North American B-25 Bomber – On-The-Ground Scrapbook

 

Wild-Cargo-Blue-Flames-Night

This is part 2 of a two part look at the B-25 Mitchell bomber, operating as warbirds and located in museums. The first part ran on these pages earlier this week. 

The B-25 Mitchell is well remembered as the U.S. Army Air Corps bomber type launched from the U.S.S. Hornet against multiple Japanese targets in 1942. The Doolittle Raid’s 16 B-25B medium bombers all either crashed of force landed in China or Russia, but made a huge morale boost for the U.S.

Later in the War, the B-25 was used in every theatre of the conflict… Pacific, Atlantic, Europe, Africa, and China-Burma. It performed many duties… bombing, strafing, photographic reconnaissance, anti-submarine patrol bomber and VIP transport.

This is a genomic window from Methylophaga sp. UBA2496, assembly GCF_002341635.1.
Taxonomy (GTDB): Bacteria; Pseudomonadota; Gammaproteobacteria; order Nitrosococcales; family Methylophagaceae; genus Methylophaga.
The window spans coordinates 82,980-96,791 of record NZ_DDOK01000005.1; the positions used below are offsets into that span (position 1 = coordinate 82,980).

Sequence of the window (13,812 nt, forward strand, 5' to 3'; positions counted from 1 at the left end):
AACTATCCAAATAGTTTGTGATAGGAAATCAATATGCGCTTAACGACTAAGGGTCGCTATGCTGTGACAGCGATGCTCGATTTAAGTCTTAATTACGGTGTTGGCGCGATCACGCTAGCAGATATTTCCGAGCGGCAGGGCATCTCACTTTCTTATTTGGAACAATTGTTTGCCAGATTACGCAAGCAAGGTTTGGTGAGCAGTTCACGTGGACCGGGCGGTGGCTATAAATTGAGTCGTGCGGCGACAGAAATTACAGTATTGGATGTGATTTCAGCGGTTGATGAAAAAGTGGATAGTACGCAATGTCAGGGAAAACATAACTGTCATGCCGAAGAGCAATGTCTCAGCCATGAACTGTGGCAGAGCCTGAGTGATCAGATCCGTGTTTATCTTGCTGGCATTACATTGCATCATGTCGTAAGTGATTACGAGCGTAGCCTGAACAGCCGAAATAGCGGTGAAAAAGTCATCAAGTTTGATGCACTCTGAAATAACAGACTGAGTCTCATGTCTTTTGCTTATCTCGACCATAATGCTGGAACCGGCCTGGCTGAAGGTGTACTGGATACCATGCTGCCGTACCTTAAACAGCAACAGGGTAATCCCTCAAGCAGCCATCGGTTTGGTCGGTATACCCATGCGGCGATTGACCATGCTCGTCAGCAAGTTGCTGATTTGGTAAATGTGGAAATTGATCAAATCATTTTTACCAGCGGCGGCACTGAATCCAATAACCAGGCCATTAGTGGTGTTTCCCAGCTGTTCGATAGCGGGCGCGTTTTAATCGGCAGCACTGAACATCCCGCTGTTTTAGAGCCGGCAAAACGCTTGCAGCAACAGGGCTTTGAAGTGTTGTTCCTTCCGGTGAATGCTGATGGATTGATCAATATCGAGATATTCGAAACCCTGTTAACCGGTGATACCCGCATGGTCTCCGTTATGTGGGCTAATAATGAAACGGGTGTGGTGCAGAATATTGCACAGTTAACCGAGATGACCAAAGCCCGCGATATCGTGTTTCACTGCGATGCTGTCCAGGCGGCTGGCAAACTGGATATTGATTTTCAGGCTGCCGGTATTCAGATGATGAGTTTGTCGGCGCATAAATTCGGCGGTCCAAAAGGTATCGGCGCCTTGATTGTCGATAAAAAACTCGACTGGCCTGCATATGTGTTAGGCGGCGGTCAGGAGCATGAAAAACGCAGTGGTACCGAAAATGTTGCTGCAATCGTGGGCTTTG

After the War, B-25s labored on as navigation trainers, squadron multi-engined transports, trainers and staff currency “hacks”. Many were assigned to newly formed Air National Guard units.  The first flight of a B-25 occurred on August 19, 1940, and the final USAF VB-25J (VIP transport) was retired in May, 1960.

It was a large aircraft, with a length of 53 feet and a wingspan of over 67 feet. Powered by a pair of Wright Cyclone radial engines, it could top 300 miles per hour and had a range of some 3,000 miles (depending upon weapon load). Normally, a crew of five was carried. Over 9,800 of all versions of the airframe were produced.

This TB-25N is painted up as a B-25B used during the Doolittle Raid. In reality, it is the last active USAF B-25 airframe that was retired in 1960, now at the USAF Armament Museum at Eglin AFB, Florida.

Here are some photos from part of our team… contributors are: Scott Jankowski, Mike Colaner, Shawn Byers, Scott Zeno, Corey Beitler, and Ken Kula.

Responses are currently closed, but you can trackback from your own site.

Comments are closed.